in Call Centers around the world report being shocked as they perform
their jobs. These hocks typically are to the head area near the headsets
they wear. Where else but call centers would one find several hundred
people in an office environment tethered to a grounded telephone system
by headsets? The phenomena are real and so are the effects on the
reported problems due to these shocks range from mild annoyance to
loss of sight and hearing. Luckily the more drastic affects seem to
be temporary.These are electrostatic shocks primarily of the person
to the phone system. Typically the electrical or telecommunication
systems are not to blame as the source of the electrostatic voltages
which result in the painful shocks.
the source may be atmospheric in nature. Lightning in the general
area may cause what experts call a "ground plane rise" and
give a shock to persons wearing headsets. However, this is a more
rare phenomenon if the system has proper surge protection. We investigated
in several call centers the shocks caused by electrostatic charges
accumulated on the personnel and discharged to other persons, the
equipment or through the headsets.
The primary causes of the electrostatic charge are personnel actions
and clothing in relationship with the call center floors and chairs.
In other words, the personnel themselves charge up their bodies
because they wear clothes and shoes, which generate electrostatic
charges when they scoot in and stand up from their chairs and when
they walk on the floors. When this charge reaches enough potential
(voltage) on the person to jump the gap between their ear and the
headset, a shock occurs. Most headsets have some sort of insulative
piece that cushions the ear to the headset speaker. The distance of
this will hold off and arc of approximately 20,000 to 35,000 volts
on the person. This means that by the time the electrostatic potential
is great enough to jump, it is sufficient to cause physical pain.
call centers have normal office style chairs, which have no antistatic
capabilities. Also most call centers have normal carpeted floors with
carpet that has little ability to keep static charges down against
many shoe types.
When a carpet is sold as "antistatic",
it means that it has been tested at 20% RH against a standard Neolite
sole sandal and found to be below 3,000 volts. This does not guarantee
that the voltages on a person at any other humidity or wearing any
other shoe will be less than 3,000 volts. In fact many shoes tested
against "antistatic" carpets have much higher results. Most
people can not feel below 3,500 volts when they discharge from their
fingers such as getting out of a car or walking across a carpeted
floor and touching a doorknob. However, when such a discharge
is allowed to occur at the ear lobe area, the sensitivity is much
carpet from an antistatic point of view is needed when personnel are
wearing telephone headsets. The
application of antistatic chemicals to standard "antistatic"
carpet will keep personnel voltages down but it is a temporary fix
that must be reapplied every few months. The best carpet for the
reduction of charges is conductive. This means that the carpet
is made with conductive fibers allowing it to discharge static charges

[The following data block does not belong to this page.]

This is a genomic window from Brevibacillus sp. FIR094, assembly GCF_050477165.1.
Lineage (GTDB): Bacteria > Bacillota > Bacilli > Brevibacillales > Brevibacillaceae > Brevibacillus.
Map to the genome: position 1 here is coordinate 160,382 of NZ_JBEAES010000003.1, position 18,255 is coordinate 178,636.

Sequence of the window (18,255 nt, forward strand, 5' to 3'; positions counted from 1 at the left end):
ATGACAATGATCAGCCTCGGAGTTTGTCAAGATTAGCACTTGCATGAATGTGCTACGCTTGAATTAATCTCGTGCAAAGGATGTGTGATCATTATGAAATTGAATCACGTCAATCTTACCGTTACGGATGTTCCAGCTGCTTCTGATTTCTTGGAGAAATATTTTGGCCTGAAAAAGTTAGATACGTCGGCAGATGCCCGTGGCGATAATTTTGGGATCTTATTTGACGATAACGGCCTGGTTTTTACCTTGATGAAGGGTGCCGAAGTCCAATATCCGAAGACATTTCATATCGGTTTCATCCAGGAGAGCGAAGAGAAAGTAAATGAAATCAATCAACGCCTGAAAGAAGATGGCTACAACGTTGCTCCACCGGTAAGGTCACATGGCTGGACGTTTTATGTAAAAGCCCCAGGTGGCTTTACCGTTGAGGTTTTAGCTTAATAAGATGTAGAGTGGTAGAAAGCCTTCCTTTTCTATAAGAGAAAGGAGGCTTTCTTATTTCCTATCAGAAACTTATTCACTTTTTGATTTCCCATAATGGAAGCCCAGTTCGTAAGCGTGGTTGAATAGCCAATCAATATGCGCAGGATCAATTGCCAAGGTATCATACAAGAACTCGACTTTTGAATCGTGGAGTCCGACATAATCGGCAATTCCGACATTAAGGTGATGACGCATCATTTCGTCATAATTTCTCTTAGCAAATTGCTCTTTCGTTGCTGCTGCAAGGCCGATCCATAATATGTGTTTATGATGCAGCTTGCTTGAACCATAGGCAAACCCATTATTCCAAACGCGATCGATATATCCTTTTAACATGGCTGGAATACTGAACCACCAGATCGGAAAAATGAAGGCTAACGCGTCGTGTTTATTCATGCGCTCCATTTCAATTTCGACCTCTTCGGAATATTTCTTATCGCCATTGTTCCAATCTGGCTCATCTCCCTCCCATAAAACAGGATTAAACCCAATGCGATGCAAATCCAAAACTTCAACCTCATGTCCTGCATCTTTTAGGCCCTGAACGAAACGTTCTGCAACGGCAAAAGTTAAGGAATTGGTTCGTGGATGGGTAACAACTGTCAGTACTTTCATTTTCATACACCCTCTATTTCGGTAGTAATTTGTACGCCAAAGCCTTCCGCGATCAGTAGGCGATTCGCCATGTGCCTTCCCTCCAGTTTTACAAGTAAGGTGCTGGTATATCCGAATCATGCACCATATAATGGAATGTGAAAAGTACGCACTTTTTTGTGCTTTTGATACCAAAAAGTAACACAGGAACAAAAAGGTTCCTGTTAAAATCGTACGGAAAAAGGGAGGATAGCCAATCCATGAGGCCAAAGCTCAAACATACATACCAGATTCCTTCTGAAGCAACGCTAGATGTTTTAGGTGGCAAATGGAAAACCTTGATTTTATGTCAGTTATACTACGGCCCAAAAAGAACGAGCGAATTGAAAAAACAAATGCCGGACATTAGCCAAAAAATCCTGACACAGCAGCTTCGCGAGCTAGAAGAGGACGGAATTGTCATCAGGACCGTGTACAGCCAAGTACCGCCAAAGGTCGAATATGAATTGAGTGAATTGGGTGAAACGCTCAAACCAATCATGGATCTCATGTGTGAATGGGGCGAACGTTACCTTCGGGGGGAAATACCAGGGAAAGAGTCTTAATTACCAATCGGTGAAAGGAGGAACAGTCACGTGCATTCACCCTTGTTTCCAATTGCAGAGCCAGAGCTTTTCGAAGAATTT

from the shoes of personnel. Our labs have tested carpets in very
low humidities with insulative shoes and found that they provide a
very low static generation for call center environments.
Personnel add considerably to their electrostatic charging by the
shoes they wear. Leather soled shoes are usually better than shoes
with rubber soles. However, when conductive carpet is used with conductive
footwear such as heel grounders or ESD shoes, the voltage on a person
is kept below 100 volts. When
most normal shoes are worn, conductive carpets generally keep the
voltage on personnel below 1,500 volts which is well below the perception
of pain during a discharge.
Normal office style chairs have polyester upholstery and have no means
of grounding the chair. In the electronics industry where computer
chips may be sensitive to a few volts, the chairs are conductive and
have grounding mechanisms. In normal office chairs, when a person
sits in and scoots around in the chair then stands up, they accumulate
a significant electrostatic charge which may then discharge through
the telephone headset or to another worker. If that other worker just
stood up from their chair and walked over on non-conductive carpeting,
the potential difference or the total voltage between the two people
may double because the voltages may add. In this case the shock would
also be doubled in intensity and also may cause two people discomfort.
In call centers conductive chairs should be used. These chairs are
usually very expensive and by the time the problem is known the call
center usually has already purchased several hundred chairs.
to buying a conductive chair is to use a conductive cover, which has
conductive threads woven into it. Our lab tested conductive covers
and found that they keep the voltages on persons below about 1/5th
that of the plain chair.
Of course the clothes that a person wears are very important to how
much electrostatic charges are generated by the person. Oddly enough,
cotton clothes, which are normally very good from an electrostatic
point of view, may charge more against a polyester upholstered chair
than blended fabrics. One method of keeping the voltage due to clothing
on a person down is to require the personnel to wear conductive lab
coats. This in combination with the chairs would disallow the kind
of potentials now experienced in the call centers.
Every call center has a unique situation for electrostatic problems.
A survey of the needs should be performed prior to any actions. However,
if all the main variables are controlled:
Chairs, Floor, Clothes and Shoes
the problem should go away painlessly.